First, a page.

eBay de-lists some Dr. Seuss books deemed offensive
Children’s book author Brad Meltzer reacts and discusses cancel culture on ‘Fox & Friends Weekend.’
Rep. Kevin McCarthy, R-Calif., on Friday posted a video of himself reading Dr. Seuss’ “Green Eggs and Ham,” after the famous children’s author-illustrator came under fire this week.
Dr. Seuss Enterprises, the company that preserves and protects the author’s legacy, on Tuesday announced that it would stop the publication of six Seuss books that “portray people in ways that are hurtful and wrong,” it said in a statement to The Associated Press.
“I still like Dr. Seuss, so I decided to read Green Eggs and Ham,” McCarthy tweeted Friday with a video of himself reading the book.
The company said copies of “And to Think That I Saw It on Mulberry Street,” “If I Ran the Zoo,” “McElligot’s Pool,” “On Beyond Zebra!,” “Scrambled Eggs Super!,” and “The Cat’s Quizzer” will no longer be published as of March 2, which was Seuss’ birthday and National Read Across America Day.
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The holiday, traditionally recognized by U.S. presidents each year, encourages schools across the country to celebrate reading and commemorate the popular children’s author, who died in 1991.
“Ceasing sales of these books is only part of our commitment and our broader plan to ensure Dr. Seuss Enterprises’ catalog represents and supports all communities and families,” the statement from Seuss Enterprises said.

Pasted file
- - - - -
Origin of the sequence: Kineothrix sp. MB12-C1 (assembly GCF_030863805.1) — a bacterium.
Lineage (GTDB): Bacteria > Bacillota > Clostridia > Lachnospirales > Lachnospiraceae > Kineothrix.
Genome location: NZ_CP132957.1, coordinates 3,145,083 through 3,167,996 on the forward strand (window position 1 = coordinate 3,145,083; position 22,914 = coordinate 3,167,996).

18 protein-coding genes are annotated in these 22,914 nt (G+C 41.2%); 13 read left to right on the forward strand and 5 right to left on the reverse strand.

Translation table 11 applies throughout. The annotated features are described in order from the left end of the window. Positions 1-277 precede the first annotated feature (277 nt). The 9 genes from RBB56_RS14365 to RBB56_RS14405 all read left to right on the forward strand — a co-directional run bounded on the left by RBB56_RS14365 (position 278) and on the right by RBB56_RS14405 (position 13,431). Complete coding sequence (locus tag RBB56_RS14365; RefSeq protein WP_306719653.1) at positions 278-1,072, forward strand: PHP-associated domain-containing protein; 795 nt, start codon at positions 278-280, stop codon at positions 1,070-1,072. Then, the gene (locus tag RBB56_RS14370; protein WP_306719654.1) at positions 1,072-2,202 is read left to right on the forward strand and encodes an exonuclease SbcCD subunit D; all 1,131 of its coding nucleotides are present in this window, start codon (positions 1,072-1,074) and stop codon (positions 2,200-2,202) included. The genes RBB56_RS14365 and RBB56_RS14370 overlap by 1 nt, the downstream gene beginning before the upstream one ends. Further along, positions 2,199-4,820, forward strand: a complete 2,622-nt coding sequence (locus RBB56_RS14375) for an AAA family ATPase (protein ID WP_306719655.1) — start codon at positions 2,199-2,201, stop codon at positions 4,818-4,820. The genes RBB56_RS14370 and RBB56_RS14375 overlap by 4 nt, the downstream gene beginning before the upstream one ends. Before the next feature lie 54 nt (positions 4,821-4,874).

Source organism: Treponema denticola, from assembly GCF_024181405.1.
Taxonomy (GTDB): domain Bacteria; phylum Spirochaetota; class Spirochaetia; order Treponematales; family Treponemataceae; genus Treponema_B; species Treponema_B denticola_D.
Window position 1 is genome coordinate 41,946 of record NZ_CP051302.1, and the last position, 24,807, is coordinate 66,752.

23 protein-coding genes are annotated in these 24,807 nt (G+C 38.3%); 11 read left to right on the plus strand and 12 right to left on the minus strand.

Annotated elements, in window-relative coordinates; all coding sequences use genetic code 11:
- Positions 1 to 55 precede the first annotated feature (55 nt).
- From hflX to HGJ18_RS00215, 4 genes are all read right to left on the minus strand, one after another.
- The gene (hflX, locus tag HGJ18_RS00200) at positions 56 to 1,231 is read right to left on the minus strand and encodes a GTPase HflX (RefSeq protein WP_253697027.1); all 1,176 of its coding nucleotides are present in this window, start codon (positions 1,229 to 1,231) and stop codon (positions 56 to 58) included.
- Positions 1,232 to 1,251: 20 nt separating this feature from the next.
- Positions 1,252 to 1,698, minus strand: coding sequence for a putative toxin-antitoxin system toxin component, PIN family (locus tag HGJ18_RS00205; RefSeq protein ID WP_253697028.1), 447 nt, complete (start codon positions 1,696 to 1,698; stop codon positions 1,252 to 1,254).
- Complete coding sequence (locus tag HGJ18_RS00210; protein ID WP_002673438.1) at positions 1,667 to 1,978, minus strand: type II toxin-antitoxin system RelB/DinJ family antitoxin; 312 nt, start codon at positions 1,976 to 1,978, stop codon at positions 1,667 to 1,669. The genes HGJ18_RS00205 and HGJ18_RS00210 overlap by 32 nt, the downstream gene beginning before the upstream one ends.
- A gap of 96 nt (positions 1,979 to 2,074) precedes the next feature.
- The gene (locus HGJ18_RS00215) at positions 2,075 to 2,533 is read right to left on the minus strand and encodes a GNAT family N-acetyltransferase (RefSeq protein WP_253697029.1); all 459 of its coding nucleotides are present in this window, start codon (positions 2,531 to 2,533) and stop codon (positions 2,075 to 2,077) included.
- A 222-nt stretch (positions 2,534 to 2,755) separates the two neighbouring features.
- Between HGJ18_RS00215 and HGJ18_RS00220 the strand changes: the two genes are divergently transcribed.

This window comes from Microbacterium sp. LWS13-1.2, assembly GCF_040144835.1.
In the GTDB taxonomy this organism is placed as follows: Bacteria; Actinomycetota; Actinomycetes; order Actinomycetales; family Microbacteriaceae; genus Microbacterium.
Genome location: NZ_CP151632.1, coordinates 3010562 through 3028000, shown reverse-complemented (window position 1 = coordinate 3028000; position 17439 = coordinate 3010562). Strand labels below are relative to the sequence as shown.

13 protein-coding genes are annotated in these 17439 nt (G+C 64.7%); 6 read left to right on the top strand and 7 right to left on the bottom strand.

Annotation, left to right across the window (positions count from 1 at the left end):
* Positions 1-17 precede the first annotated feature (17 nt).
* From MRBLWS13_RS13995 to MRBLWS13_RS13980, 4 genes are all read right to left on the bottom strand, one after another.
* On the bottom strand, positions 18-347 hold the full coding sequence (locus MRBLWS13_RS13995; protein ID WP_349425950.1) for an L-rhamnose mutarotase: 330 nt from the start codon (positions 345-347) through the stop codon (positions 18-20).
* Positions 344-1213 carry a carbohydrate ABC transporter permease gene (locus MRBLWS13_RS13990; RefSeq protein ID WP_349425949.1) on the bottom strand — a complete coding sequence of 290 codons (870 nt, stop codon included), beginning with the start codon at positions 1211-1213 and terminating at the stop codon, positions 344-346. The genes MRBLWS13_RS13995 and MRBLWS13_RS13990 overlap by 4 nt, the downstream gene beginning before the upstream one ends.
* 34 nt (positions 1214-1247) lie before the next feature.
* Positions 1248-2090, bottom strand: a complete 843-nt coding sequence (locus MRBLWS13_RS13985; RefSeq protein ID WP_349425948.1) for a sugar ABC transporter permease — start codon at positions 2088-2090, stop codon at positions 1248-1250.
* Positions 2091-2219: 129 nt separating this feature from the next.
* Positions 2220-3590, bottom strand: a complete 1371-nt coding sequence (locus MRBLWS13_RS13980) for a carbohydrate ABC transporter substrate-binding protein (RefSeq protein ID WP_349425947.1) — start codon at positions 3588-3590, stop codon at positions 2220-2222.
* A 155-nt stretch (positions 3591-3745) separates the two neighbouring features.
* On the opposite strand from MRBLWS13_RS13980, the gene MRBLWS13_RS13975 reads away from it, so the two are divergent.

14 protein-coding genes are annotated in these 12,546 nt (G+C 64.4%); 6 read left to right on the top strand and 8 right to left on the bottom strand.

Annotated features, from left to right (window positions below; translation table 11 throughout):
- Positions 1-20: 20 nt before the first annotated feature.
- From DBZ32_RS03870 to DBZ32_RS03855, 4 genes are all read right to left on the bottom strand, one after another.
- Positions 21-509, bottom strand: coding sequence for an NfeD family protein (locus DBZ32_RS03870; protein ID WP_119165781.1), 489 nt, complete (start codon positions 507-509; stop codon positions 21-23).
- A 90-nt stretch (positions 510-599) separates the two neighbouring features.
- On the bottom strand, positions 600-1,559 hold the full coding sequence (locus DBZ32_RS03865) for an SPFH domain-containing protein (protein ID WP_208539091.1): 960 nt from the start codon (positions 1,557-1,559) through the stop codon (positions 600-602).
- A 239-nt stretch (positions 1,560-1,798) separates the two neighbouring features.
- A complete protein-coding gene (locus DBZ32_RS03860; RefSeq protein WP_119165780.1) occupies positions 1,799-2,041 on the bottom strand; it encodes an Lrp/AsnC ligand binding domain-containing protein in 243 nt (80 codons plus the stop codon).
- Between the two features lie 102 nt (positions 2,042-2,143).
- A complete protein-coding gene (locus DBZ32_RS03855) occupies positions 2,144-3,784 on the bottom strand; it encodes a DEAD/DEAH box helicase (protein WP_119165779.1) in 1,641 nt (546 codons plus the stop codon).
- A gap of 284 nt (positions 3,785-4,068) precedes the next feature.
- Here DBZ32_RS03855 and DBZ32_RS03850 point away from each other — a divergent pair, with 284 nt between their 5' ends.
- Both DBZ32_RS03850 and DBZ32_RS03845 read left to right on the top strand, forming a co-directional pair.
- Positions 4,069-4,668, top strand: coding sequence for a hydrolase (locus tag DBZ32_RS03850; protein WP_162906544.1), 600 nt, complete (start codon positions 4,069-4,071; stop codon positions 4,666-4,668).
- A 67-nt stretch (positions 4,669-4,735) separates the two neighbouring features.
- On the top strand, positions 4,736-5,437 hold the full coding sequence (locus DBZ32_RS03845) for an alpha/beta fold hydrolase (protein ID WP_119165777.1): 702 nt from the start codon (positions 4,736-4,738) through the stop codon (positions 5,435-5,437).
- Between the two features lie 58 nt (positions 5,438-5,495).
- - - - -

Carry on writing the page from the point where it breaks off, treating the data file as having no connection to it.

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The company made the decision after months of discussions, according to reports.
“Dr. Seuss Enterprises listened and took feedback from our audiences including teachers, academics and specialists in the field as part of our review process. We then worked with a panel of experts, including educators, to review our catalog of titles,” it said.
As adored as Seuss is by millions around the world for the positive values in many of his works, including environmentalism and tolerance, there has been increasing criticism in recent years over the way Black, Asian and other characters are drawn in some of his most beloved children’s books, as well as in his earlier advertising and propaganda illustrations.
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The National Education Association, which founded Read Across America Day in 1998, has for several years de-emphasized Seuss and encouraged a more diverse reading list for children.
McCarthy had not yet returned Fox News’ request for comment.
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